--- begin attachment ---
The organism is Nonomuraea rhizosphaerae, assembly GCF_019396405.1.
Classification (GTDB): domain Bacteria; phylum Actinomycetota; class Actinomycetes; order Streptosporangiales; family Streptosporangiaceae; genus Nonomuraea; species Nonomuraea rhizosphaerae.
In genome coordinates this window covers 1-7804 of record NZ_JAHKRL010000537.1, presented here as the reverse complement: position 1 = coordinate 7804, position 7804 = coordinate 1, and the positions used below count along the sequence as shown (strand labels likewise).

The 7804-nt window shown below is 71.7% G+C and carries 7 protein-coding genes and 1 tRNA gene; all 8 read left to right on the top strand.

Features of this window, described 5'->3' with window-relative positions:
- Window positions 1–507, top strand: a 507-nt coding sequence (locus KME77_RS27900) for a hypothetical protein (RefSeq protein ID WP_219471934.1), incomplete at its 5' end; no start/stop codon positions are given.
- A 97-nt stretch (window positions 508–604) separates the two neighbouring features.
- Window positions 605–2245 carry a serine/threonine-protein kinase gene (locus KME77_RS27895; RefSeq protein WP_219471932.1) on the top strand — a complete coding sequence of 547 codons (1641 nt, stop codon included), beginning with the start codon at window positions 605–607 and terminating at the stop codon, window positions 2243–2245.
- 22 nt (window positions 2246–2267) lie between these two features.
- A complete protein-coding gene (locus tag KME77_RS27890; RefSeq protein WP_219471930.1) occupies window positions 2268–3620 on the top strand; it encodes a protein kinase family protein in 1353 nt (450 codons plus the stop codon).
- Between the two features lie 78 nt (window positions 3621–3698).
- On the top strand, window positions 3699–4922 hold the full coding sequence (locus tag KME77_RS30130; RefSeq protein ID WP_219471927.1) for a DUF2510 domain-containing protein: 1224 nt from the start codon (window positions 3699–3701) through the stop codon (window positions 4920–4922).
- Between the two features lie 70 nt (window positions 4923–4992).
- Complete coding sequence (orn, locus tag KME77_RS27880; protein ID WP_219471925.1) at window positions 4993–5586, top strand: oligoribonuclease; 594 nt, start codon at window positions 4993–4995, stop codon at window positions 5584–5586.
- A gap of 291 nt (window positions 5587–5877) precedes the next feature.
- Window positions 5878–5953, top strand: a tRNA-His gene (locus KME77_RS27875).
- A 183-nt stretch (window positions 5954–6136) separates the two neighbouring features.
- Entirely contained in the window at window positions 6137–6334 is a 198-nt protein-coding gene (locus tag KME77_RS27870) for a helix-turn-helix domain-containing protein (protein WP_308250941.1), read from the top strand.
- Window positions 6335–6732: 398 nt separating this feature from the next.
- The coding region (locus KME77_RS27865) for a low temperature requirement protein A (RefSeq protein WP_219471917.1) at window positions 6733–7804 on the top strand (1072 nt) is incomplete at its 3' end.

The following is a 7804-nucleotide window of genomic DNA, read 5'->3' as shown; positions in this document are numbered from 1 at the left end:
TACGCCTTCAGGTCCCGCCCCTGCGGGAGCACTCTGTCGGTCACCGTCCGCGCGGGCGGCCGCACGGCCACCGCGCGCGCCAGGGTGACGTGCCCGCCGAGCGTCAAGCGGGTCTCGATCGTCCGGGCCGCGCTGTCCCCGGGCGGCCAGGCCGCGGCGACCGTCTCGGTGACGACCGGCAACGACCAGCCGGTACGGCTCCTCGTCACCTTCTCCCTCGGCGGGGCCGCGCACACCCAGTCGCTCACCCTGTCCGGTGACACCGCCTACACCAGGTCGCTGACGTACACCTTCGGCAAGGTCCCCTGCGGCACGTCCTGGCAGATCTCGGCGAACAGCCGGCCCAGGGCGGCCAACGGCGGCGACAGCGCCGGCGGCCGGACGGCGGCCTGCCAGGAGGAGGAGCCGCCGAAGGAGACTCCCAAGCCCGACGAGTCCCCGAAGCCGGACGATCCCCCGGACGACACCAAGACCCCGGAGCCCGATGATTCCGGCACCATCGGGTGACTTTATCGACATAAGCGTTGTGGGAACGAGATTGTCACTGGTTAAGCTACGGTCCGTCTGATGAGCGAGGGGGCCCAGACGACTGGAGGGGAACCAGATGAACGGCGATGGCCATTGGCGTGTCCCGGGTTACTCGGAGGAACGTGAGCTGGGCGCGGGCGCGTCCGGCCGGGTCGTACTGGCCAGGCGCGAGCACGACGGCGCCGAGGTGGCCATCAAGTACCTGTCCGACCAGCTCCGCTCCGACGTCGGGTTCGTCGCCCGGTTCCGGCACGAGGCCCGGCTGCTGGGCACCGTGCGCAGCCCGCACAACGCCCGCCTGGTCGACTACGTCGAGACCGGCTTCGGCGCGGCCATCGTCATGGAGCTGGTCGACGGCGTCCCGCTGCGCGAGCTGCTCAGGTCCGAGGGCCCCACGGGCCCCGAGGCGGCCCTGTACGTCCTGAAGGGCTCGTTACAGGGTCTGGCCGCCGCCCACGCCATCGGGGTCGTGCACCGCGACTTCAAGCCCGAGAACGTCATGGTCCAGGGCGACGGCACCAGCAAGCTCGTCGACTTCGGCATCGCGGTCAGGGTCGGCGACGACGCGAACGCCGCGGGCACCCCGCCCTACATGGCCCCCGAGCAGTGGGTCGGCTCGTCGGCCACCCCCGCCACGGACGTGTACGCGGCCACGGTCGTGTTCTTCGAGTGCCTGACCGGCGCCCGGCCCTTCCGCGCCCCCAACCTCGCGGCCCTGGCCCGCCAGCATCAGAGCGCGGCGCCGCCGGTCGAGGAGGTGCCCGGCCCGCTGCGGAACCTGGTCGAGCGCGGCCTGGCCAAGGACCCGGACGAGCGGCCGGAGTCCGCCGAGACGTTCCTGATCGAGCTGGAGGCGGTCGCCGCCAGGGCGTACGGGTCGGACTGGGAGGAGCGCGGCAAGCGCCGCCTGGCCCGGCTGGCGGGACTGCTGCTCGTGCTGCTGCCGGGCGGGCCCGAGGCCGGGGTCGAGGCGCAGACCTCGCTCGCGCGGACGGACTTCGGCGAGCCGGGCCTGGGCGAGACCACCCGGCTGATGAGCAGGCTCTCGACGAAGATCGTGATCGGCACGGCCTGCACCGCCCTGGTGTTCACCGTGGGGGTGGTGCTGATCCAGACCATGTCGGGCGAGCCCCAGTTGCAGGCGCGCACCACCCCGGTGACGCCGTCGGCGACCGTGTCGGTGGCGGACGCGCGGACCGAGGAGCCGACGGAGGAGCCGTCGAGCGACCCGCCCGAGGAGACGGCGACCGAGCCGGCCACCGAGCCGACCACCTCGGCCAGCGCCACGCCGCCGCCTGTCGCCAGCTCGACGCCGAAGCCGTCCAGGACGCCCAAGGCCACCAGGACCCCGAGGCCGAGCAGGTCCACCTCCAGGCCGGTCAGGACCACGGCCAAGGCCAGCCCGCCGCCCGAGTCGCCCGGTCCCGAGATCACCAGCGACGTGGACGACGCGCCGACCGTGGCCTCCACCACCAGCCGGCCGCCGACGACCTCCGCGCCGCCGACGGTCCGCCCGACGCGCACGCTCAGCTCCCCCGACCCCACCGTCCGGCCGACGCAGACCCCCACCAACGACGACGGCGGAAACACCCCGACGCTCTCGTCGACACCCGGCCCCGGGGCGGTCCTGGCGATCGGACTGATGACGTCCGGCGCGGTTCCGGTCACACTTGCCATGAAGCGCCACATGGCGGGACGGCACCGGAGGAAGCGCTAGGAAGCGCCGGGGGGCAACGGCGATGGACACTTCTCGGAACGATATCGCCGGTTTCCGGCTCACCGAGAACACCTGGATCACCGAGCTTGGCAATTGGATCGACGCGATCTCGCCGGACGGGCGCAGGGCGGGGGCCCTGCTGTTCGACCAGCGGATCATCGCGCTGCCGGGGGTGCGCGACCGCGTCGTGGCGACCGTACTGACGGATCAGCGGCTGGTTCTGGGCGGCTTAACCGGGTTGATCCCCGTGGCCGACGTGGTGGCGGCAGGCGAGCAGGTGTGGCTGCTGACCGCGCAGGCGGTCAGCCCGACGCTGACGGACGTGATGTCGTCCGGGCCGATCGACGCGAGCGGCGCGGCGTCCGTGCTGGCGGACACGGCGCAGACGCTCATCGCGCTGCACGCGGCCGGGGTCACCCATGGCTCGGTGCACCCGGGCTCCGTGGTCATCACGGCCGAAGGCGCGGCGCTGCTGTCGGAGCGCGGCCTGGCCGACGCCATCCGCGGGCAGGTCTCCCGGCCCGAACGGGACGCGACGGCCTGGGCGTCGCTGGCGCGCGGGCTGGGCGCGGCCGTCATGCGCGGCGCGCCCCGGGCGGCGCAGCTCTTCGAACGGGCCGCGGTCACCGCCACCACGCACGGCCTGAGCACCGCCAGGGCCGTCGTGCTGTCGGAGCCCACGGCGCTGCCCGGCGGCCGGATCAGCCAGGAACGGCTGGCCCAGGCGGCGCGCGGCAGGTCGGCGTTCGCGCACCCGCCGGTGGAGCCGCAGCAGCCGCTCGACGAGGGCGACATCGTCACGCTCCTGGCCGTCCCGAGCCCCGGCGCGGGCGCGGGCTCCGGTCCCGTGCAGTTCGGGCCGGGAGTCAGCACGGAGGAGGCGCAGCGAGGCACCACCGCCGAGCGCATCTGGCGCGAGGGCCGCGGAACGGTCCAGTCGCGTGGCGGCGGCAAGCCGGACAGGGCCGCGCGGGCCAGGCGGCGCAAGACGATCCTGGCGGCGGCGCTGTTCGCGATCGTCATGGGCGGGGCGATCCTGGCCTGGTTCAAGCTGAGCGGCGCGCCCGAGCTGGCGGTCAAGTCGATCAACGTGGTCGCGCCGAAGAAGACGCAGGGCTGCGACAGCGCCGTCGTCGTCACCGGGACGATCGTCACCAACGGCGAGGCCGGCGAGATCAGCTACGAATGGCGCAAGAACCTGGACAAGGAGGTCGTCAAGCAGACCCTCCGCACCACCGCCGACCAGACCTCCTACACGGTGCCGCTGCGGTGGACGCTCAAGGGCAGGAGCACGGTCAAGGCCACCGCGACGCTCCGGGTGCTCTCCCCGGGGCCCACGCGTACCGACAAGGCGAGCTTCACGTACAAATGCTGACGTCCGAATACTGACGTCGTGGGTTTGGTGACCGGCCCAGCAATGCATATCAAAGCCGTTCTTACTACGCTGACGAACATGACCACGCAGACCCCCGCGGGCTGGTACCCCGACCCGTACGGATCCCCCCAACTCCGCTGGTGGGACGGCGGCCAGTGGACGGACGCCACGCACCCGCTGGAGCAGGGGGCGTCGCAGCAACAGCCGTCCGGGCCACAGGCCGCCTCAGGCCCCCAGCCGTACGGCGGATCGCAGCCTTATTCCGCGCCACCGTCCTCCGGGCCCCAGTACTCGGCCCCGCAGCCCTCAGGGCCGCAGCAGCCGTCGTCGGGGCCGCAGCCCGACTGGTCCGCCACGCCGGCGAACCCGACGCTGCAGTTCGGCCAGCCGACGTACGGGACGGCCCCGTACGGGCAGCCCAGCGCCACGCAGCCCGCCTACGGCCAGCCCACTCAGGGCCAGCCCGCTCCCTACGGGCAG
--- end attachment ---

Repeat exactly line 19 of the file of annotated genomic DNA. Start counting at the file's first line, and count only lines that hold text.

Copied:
- Window positions 6335–6732: 398 nt separating this feature from the next.